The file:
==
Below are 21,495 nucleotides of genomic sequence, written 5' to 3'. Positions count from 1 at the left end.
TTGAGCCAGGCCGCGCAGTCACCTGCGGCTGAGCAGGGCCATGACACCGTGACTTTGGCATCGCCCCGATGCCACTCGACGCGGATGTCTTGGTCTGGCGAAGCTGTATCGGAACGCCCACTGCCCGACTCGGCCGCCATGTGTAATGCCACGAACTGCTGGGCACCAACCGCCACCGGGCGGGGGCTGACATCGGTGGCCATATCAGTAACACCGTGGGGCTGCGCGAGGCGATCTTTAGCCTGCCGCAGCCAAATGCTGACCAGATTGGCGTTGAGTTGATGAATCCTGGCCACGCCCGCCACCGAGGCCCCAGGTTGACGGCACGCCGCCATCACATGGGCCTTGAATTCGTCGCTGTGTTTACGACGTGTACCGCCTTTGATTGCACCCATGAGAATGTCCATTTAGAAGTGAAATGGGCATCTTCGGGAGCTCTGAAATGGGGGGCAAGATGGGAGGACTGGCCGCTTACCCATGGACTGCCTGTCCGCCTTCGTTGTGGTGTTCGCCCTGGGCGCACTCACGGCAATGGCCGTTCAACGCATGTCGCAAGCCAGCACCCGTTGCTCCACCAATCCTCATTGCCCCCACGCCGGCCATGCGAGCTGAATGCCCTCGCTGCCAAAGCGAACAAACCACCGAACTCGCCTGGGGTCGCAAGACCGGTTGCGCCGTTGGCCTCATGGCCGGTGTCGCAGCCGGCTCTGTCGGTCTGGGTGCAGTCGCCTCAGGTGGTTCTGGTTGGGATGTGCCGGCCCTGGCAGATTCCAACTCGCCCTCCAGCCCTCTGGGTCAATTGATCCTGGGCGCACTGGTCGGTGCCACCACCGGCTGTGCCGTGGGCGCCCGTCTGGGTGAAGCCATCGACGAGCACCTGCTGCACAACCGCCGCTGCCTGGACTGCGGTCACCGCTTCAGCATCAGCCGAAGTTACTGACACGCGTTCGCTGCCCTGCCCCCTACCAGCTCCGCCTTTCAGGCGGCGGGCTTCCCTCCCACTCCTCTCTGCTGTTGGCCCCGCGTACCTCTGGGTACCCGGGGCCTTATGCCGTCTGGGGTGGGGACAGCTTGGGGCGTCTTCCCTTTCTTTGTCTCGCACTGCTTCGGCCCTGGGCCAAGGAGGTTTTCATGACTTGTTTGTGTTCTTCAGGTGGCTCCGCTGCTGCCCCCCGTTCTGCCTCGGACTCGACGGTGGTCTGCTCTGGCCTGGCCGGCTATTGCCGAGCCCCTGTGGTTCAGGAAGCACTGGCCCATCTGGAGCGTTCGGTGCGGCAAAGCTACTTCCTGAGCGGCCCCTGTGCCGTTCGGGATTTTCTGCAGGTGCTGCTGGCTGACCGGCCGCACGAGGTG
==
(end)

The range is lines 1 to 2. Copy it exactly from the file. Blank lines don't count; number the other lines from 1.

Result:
Below are 21,495 nucleotides of genomic sequence, written 5' to 3'. Positions count from 1 at the left end.
TTGAGCCAGGCCGCGCAGTCACCTGCGGCTGAGCAGGGCCATGACACCGTGACTTTGGCATCGCCCCGATGCCACTCGACGCGGATGTCTTGGTCTGGCGAAGCTGTATCGGAACGCCCACTGCCCGACTCGGCCGCCATGTGTAATGCCACGAACTGCTGGGCACCAACCGCCACCGGGCGGGGGCTGACATCGGTGGCCATATCAGTAACACCGTGGGGCTGCGCGAGGCGATCTTTAGCCTGCCGCAGCCAAATGCTGACCAGATTGGCGTTGAGTTGATGAATCCTGGCCACGCCCGCCACCGAGGCCCCAGGTTGACGGCACGCCGCCATCACATGGGCCTTGAATTCGTCGCTGTGTTTACGACGTGTACCGCCTTTGATTGCACCCATGAGAATGTCCATTTAGAAGTGAAATGGGCATCTTCGGGAGCTCTGAAATGGGGGGCAAGATGGGAGGACTGGCCGCTTACCCATGGACTGCCTGTCCGCCTTCGTTGTGGTGTTCGCCCTGGGCGCACTCACGGCAATGGCCGTTCAACGCATGTCGCAAGCCAGCACCCGTTGCTCCACCAATCCTCATTGCCCCCACGCCGGCCATGCGAGCTGAATGCCCTCGCTGCCAAAGCGAACAAACCACCGAACTCGCCTGGGGTCGCAAGACCGGTTGCGCCGTTGGCCTCATGGCCGGTGTCGCAGCCGGCTCTGTCGGTCTGGGTGCAGTCGCCTCAGGTGGTTCTGGTTGGGATGTGCCGGCCCTGGCAGATTCCAACTCGCCCTCCAGCCCTCTGGGTCAATTGATCCTGGGCGCACTGGTCGGTGCCACCACCGGCTGTGCCGTGGGCGCCCGTCTGGGTGAAGCCATCGACGAGCACCTGCTGCACAACCGCCGCTGCCTGGACTGCGGTCACCGCTTCAGCATCAGCCGAAGTTACTGACACGCGTTCGCTGCCCTGCCCCCTACCAGCTCCGCCTTTCAGGCGGCGGGCTTCCCTCCCACTCCTCTCTGCTGTTGGCCCCGCGTACCTCTGGGTACCCGGGGCCTTATGCCGTCTGGGGTGGGGACAGCTTGGGGCGTCTTCCCTTTCTTTGTCTCGCACTGCTTCGGCCCTGGGCCAAGGAGGTTTTCATGACTTGTTTGTGTTCTTCAGGTGGCTCCGCTGCTGCCCCCCGTTCTGCCTCGGACTCGACGGTGGTCTGCTCTGGCCTGGCCGGCTATTGCCGAGCCCCTGTGGTTCAGGAAGCACTGGCCCATCTGGAGCGTTCGGTGCGGCAAAGCTACTTCCTGAGCGGCCCCTGTGCCGTTCGGGATTTTCTGCAGGTGCTGCTGGCTGACCGGCCGCACGAGGTG